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Stay Flu Informed with these three apps

CDC and Sickweather provide quick access to flu data

The Centers for Disease Control and Prevention's Influenza and FluView apps provide quick access to the latest influenza data. Both apps are feature-rich and offer concise flu information on the go. They are appropriate for teaching/informing in the workplace or classroom. 

The Influenza app targets information to health care professional and easily accesses flu updates on your iOS device.  

 The main page displays flu topics included in the app. While the design is for health care providers, the content is appropriate and useful for Paramedics and RN's. I've also used this app as a public awareness teaching tool. Students have commented that the app was a great too for self education and weeding out hype from the mainstream media. I've also had civilians tell me they felt comfortable getting information (on flu vaccine) from the app and using it helped them make health care decisions or initiate conversation with their health care provider.

According to the iTunes description, you can:
  • obtain information on diagnosis, treatment and lab testing
  • view updated CDC recommendations
  • view videos from subject matter experts
  • order official CDC print products



One of my favorite features of this app is the ability to customize with text size and notes. Highlight, notation, and bookmarking functions like most eBook readers and ePub files making it easy to enter your information as you work with the app. I've found these functions are extremely useful when using the Influenza app in the classroom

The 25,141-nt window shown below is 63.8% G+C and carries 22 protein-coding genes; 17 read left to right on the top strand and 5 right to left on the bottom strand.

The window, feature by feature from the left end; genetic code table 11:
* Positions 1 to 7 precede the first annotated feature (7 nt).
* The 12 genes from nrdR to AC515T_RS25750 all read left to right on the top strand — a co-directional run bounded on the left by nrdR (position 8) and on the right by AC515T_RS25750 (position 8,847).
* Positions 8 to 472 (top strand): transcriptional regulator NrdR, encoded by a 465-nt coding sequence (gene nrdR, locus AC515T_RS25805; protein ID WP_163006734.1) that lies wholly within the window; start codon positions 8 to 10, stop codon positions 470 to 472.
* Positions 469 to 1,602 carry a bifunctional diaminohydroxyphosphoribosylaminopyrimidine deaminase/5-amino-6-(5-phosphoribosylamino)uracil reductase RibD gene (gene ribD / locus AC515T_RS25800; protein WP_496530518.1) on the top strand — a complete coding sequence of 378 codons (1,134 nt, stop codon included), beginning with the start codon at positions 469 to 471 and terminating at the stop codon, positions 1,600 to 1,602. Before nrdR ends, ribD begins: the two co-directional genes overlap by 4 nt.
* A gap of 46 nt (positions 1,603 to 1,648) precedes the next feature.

The FluView app provides the same graphic representation of influenza activity that is found on the CDC FluView webpage. The map data is limited to the current weeks and two weeks immediately prior.

Sickweather.com is an on-line forecasting tool that utilizes social media entries for indication of illness.
According to the Sickweather website:
"Everyday thousands of people around the globe update social media sites like Facebook and Twitter when they (or someone close to them) get sick. Posts like "I'm sick," "the doc says I have bronchitis" and "My son has chickenpox." When this information is made publicly available by the user and contains location information, we are able to track and map this data using our patent-pending algorithm. "
"Sickweather allows its members to report directly to our map and forecast anonymously via the input field under "How Are You Feeling Today?" Simply tell us how you feel and we’ll do our best to match it to our most relevant forecasts. If you report symptoms or illnesses that we aren't tracking, that information will be processed by our algorithm to automatically make suggestions for expanding our tracking capabilities. "
I'm impressed with the concept of crowdsourcing data for disease prediction models. One of the most intriguing functions on the Sickweather website is the video/graphic representation. I've been so happy with the data that I've included information from Sickweather for Mitigation Journals Flu Updates.

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